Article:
Considering his other film of 2018 was the abysmal and insensitive Death Wish remake, Eli Roth’s pivot to the child-oriented The House With A Clock In Its Walls (based on the young adult novel of the same name from Edward Gorey) may have taken quite a few people off guard. However, while I’ll admit the thought of him filming a horror story for kids had never crossed my mind until this announcement, it seemed like an area that Eli Roth may finally be able to shine in. Roth is well known for his over-the-top style of horror that can be interpreted either as enjoyable campy fun, or ridiculously stupid schlock depending on who you ask. Most of the time, I fall into the latter category but, just like a mother who keeps sending her deadbeat son checks in the mail, I always believed that Roth had a raw potential that was being wasted. The parts of Eli Roth’s style that I do enjoy always revolved around the obvious fun that he has on set, and the pure love he has for horror as a genre. What better place to explore that melodramatic dialogue and mess around with silly effects and scenarios than in a children’s horror film? Sure, he can’t be as bloody and insane as he is in all of his other movies, but the kitschy-ness of his style that usually comes across as messy or in poor taste would fit right in with a film all about an exuberant warlock and his larger-than-life house. This is what I wanted, what I hoped for, what I was really excited for. This is not what A House With a Clock In Its Walls gave me. Instead, what I got was a film that felt like the director himself had slept through it.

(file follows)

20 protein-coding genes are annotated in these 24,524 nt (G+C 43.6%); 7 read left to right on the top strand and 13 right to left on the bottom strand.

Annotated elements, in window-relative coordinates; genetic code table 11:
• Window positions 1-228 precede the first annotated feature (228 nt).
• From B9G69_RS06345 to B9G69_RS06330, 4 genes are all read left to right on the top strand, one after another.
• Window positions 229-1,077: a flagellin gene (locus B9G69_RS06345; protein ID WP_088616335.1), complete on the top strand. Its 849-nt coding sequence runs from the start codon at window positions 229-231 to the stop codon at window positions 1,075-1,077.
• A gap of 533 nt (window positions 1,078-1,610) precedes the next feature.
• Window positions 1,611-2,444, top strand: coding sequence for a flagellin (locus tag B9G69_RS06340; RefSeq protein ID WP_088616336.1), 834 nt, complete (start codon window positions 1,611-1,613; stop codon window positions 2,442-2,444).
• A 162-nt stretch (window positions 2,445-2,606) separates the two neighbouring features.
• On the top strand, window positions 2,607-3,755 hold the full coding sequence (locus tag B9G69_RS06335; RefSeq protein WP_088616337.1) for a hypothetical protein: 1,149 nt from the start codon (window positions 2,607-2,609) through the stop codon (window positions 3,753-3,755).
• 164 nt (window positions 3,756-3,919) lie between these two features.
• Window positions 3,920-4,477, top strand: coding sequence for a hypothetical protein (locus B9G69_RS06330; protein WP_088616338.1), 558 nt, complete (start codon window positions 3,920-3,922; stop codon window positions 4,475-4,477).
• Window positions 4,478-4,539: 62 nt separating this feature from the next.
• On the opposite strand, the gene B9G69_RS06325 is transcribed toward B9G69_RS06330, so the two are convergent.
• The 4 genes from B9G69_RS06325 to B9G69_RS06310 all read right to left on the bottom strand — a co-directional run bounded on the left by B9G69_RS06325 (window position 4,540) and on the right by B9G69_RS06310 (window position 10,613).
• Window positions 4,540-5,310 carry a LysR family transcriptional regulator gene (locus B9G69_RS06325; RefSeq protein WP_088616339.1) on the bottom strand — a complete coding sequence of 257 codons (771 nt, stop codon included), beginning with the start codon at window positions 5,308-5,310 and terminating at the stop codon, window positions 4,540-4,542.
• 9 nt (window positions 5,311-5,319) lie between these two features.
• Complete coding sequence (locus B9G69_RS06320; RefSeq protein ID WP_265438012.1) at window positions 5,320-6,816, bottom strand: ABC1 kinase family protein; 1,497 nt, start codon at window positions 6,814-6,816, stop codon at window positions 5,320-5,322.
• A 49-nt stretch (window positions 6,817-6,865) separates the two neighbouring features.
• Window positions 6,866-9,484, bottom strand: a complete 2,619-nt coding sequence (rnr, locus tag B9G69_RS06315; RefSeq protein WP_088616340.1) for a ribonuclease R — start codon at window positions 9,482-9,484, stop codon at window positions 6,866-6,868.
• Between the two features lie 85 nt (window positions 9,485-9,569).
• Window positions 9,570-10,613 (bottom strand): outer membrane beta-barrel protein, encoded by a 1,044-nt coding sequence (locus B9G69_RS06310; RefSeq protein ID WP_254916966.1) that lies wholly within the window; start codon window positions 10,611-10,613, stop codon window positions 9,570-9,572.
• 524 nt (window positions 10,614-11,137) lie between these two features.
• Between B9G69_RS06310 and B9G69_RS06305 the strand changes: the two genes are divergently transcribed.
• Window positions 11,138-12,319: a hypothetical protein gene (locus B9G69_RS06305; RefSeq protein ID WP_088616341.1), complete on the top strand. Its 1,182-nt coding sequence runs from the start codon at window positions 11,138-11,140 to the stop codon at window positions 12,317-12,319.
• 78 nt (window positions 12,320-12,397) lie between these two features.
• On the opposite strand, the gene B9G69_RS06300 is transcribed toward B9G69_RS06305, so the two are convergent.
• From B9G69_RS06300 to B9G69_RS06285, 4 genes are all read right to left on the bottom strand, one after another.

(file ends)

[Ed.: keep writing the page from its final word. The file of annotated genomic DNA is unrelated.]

Set in 1955, the film centers around Lewis Barnavelt (Owen Vaccaro), a young boy who moves to New Zebedee Michigan to stay with his eccentric uncle Jonathan (Jack Black) after the death of his parents. He meets his uncle’s good friend Florence Zimmerman (Cate Blanchett), and begins to notice strange things about the house he is staying in. Most notably, that there is an ominous ticking coming from within the walls. Lewis soon discovers that both Uncle Jonathan and Mrs. Zimmerman are witches. Or rather, Mrs. Zimmerman is a witch, whereas Uncle Jonathan is a “boy witch”, more commonly known as a warlock. Being a child with boundless curiosity, Lewis naturally wants to be taught in the ways of magic and despite his initial resistance towards the idea, Jonathan agrees to help teach him. As he learns the secrets of magic he also learns more about the house that he has been staying in. Namely, that the infernal ticking noise in the walls comes from a clock placed there by the evil warlock Isaac Izzard (Kyle Maclachlan) who had lived in this house before Jonathan to bring about “the end time”.